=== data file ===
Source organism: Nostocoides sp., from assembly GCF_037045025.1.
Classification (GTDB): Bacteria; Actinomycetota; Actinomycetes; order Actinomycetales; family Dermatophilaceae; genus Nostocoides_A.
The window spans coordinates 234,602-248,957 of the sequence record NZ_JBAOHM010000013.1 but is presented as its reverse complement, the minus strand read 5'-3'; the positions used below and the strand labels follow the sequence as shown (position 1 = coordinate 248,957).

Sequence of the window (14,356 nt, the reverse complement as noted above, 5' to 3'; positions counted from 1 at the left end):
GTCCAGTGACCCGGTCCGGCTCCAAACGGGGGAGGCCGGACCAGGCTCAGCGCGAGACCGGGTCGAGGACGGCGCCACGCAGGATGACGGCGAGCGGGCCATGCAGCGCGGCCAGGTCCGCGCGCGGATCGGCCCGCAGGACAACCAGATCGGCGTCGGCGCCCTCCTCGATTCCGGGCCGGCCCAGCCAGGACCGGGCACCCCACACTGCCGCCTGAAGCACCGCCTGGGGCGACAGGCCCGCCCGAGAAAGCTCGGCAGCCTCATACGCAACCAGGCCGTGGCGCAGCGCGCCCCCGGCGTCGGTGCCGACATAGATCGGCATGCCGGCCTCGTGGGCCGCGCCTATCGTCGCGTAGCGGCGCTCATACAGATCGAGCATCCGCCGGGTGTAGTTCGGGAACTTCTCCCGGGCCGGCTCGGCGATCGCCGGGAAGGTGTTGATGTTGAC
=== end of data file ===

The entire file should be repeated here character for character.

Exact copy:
Source organism: Nostocoides sp., from assembly GCF_037045025.1.
Classification (GTDB): Bacteria; Actinomycetota; Actinomycetes; order Actinomycetales; family Dermatophilaceae; genus Nostocoides_A.
The window spans coordinates 234,602-248,957 of the sequence record NZ_JBAOHM010000013.1 but is presented as its reverse complement, the minus strand read 5'-3'; the positions used below and the strand labels follow the sequence as shown (position 1 = coordinate 248,957).

Sequence of the window (14,356 nt, the reverse complement as noted above, 5' to 3'; positions counted from 1 at the left end):
GTCCAGTGACCCGGTCCGGCTCCAAACGGGGGAGGCCGGACCAGGCTCAGCGCGAGACCGGGTCGAGGACGGCGCCACGCAGGATGACGGCGAGCGGGCCATGCAGCGCGGCCAGGTCCGCGCGCGGATCGGCCCGCAGGACAACCAGATCGGCGTCGGCGCCCTCCTCGATTCCGGGCCGGCCCAGCCAGGACCGGGCACCCCACACTGCCGCCTGAAGCACCGCCTGGGGCGACAGGCCCGCCCGAGAAAGCTCGGCAGCCTCATACGCAACCAGGCCGTGGCGCAGCGCGCCCCCGGCGTCGGTGCCGACATAGATCGGCATGCCGGCCTCGTGGGCCGCGCCTATCGTCGCGTAGCGGCGCTCATACAGATCGAGCATCCGCCGGGTGTAGTTCGGGAACTTCTCCCGGGCCGGCTCGGCGATCGCCGGGAAGGTGTTGATGTTGAC